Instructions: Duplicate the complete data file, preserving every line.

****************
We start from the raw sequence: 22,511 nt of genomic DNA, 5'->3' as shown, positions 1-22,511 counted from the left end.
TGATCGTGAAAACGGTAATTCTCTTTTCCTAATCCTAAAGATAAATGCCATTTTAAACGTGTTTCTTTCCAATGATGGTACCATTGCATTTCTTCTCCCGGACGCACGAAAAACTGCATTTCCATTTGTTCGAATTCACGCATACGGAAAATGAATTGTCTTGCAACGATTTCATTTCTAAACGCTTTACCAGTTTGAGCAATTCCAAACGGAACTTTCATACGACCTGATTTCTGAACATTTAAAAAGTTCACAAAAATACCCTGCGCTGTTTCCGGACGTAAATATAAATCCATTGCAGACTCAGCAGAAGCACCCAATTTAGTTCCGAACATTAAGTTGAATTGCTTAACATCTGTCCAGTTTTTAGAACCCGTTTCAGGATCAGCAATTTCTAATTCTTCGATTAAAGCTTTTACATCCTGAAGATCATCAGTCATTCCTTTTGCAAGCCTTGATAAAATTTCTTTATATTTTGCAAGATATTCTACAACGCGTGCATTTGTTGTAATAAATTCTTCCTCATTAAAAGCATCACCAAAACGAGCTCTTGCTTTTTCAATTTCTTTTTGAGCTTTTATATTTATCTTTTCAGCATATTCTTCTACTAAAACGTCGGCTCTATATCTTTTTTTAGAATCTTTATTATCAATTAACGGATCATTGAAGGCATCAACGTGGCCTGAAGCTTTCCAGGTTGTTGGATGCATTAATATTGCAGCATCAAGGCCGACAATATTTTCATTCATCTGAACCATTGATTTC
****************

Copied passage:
We start from the raw sequence: 22,511 nt of genomic DNA, 5'->3' as shown, positions 1-22,511 counted from the left end.
TGATCGTGAAAACGGTAATTCTCTTTTCCTAATCCTAAAGATAAATGCCATTTTAAACGTGTTTCTTTCCAATGATGGTACCATTGCATTTCTTCTCCCGGACGCACGAAAAACTGCATTTCCATTTGTTCGAATTCACGCATACGGAAAATGAATTGTCTTGCAACGATTTCATTTCTAAACGCTTTACCAGTTTGAGCAATTCCAAACGGAACTTTCATACGACCTGATTTCTGAACATTTAAAAAGTTCACAAAAATACCCTGCGCTGTTTCCGGACGTAAATATAAATCCATTGCAGACTCAGCAGAAGCACCCAATTTAGTTCCGAACATTAAGTTGAATTGCTTAACATCTGTCCAGTTTTTAGAACCCGTTTCAGGATCAGCAATTTCTAATTCTTCGATTAAAGCTTTTACATCCTGAAGATCATCAGTCATTCCTTTTGCAAGCCTTGATAAAATTTCTTTATATTTTGCAAGATATTCTACAACGCGTGCATTTGTTGTAATAAATTCTTCCTCATTAAAAGCATCACCAAAACGAGCTCTTGCTTTTTCAATTTCTTTTTGAGCTTTTATATTTATCTTTTCAGCATATTCTTCTACTAAAACGTCGGCTCTATATCTTTTTTTAGAATCTTTATTATCAATTAACGGATCATTGAAGGCATCAACGTGGCCTGAAGCTTTCCAGGTTGTTGGATGCATTAATATTGCAGCATCAAGGCCGACAATATTTTCATTCATCTGAACCATTGATTTC